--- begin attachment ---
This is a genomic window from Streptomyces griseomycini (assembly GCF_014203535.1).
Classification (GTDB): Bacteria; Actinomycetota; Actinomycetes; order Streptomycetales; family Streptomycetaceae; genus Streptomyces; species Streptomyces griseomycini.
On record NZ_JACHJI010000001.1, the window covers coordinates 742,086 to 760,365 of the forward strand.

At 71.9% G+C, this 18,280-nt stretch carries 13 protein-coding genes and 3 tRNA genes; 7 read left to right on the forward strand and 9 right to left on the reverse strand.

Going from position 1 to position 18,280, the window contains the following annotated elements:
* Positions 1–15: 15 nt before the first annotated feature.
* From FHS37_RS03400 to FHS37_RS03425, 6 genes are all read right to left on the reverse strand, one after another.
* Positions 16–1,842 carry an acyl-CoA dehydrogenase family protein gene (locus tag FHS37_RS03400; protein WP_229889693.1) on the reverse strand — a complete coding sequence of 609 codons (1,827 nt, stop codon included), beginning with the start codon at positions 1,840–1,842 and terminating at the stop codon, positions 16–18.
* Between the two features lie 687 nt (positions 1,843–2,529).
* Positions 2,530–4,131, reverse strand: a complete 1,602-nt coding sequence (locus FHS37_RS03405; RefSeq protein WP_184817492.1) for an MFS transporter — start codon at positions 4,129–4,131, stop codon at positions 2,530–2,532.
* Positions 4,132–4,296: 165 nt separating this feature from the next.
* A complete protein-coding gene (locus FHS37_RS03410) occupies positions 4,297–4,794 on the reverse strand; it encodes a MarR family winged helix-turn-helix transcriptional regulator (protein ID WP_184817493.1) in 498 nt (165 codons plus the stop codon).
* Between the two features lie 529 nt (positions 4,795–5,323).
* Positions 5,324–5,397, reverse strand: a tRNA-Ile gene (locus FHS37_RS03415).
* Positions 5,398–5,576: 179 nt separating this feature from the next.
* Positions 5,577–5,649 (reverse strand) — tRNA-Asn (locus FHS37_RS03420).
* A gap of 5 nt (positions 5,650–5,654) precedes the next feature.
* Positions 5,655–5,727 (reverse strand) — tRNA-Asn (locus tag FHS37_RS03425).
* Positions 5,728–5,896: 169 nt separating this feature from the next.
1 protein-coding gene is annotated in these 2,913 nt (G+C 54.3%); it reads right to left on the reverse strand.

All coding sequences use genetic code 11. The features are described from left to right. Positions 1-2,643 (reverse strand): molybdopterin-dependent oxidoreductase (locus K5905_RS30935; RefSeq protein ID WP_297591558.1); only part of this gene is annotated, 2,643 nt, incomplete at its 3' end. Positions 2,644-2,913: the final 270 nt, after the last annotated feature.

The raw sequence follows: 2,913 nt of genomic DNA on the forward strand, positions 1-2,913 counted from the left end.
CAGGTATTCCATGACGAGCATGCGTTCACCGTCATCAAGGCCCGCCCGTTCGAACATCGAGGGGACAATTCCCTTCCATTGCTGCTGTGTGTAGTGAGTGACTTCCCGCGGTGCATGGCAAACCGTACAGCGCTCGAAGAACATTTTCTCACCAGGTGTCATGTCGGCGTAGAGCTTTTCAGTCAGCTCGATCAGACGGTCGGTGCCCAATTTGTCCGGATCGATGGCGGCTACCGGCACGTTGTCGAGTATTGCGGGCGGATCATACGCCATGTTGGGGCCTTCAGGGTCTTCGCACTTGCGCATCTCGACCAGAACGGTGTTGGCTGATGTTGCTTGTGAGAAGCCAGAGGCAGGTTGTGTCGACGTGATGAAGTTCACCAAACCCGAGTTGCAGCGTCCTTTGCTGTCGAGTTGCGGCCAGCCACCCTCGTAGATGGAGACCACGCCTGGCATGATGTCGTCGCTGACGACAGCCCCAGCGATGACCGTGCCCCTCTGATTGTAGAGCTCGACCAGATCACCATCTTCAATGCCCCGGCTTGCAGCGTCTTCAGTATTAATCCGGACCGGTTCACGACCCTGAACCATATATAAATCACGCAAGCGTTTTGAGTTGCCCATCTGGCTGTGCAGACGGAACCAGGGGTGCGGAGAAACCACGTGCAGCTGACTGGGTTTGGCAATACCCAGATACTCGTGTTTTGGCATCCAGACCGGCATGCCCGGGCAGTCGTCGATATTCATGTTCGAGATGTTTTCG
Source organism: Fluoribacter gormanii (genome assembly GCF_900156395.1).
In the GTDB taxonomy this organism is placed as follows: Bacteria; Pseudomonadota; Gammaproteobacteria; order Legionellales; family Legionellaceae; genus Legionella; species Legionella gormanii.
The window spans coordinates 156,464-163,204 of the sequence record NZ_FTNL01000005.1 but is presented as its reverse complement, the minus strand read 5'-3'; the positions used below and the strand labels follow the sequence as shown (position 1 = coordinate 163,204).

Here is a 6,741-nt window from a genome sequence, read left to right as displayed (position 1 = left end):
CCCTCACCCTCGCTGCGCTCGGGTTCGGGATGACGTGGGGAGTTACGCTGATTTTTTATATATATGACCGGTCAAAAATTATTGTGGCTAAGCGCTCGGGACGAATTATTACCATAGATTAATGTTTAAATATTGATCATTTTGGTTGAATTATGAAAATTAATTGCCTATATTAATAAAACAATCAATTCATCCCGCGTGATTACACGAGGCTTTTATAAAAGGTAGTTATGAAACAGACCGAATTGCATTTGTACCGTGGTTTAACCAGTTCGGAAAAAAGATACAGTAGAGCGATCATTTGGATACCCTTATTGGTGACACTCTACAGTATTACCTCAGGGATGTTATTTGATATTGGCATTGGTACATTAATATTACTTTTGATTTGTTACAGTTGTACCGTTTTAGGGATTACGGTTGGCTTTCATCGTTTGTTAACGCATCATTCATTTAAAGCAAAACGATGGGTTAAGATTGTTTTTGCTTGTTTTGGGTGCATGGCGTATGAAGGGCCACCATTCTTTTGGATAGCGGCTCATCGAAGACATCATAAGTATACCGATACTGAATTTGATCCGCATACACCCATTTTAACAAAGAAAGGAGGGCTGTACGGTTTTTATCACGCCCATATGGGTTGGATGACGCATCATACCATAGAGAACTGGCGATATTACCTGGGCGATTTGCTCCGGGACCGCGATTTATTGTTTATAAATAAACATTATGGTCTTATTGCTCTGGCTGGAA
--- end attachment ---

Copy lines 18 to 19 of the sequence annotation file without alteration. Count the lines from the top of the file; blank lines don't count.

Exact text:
* Positions 5,655–5,727 (reverse strand) — tRNA-Asn (locus tag FHS37_RS03425).
* Positions 5,728–5,896: 169 nt separating this feature from the next.